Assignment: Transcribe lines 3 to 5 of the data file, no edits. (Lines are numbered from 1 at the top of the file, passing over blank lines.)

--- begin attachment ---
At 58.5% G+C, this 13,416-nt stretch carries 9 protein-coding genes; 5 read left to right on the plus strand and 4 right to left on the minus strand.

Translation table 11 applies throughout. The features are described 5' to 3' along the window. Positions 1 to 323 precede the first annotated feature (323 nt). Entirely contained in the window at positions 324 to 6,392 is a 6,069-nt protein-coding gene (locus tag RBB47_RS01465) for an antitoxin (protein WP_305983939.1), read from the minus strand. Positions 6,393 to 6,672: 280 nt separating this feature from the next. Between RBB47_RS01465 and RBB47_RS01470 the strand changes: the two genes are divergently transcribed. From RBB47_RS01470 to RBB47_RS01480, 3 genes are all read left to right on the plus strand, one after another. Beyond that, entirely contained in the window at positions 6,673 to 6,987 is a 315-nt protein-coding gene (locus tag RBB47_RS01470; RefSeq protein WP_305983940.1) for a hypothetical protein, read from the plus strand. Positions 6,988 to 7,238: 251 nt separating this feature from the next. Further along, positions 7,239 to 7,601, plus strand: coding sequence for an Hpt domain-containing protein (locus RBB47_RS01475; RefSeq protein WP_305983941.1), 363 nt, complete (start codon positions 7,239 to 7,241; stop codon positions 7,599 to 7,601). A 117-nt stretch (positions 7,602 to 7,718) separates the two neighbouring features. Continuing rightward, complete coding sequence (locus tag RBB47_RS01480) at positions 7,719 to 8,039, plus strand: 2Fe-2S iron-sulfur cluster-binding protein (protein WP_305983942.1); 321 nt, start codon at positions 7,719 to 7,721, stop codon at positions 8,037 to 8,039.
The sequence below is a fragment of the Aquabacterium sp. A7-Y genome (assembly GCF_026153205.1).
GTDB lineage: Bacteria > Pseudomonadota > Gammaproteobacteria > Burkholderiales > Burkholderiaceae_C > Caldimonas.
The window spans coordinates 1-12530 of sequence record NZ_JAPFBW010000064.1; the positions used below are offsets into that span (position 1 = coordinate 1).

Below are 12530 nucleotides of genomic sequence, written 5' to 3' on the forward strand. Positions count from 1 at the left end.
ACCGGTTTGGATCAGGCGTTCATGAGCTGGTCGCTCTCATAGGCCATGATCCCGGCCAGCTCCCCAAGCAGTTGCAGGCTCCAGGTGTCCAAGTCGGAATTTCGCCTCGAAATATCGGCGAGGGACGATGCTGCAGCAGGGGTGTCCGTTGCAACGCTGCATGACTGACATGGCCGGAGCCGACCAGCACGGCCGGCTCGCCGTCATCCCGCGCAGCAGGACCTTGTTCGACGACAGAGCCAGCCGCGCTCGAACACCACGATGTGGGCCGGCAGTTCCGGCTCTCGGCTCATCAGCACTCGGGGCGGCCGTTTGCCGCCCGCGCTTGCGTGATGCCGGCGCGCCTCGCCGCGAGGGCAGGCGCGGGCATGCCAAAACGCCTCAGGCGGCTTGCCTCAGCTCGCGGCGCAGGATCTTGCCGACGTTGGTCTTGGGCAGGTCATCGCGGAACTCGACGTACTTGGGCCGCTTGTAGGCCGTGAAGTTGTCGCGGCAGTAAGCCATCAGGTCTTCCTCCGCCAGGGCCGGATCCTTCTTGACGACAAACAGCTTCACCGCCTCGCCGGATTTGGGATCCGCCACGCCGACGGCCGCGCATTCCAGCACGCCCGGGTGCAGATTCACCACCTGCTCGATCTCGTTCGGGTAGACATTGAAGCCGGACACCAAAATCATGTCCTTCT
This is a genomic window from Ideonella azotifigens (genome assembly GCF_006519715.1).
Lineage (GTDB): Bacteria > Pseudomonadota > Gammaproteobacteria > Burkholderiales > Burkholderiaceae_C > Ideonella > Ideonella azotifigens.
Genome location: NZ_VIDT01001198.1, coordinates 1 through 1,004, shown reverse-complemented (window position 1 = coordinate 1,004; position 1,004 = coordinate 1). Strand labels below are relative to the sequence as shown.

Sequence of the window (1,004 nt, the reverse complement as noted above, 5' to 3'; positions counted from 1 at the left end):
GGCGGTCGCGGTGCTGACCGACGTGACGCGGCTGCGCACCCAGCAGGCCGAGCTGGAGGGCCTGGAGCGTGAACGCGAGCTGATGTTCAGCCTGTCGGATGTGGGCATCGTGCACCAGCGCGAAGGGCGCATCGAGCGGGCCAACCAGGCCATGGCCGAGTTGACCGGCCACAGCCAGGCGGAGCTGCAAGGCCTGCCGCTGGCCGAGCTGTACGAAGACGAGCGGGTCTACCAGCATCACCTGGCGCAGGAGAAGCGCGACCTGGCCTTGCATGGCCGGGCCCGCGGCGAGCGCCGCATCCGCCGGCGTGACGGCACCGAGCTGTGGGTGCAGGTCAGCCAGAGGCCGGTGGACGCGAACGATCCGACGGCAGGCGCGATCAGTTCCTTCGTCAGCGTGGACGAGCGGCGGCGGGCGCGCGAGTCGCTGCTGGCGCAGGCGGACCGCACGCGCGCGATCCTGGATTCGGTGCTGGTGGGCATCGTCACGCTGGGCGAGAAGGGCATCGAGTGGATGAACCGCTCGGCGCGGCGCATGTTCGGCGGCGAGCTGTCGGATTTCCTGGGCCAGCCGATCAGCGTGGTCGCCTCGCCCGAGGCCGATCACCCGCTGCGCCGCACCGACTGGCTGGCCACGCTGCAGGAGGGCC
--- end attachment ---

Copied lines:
The sequence below is a fragment of the Aquabacterium sp. A7-Y genome (assembly GCF_026153205.1).
GTDB lineage: Bacteria > Pseudomonadota > Gammaproteobacteria > Burkholderiales > Burkholderiaceae_C > Caldimonas.
The window spans coordinates 1-12530 of sequence record NZ_JAPFBW010000064.1; the positions used below are offsets into that span (position 1 = coordinate 1).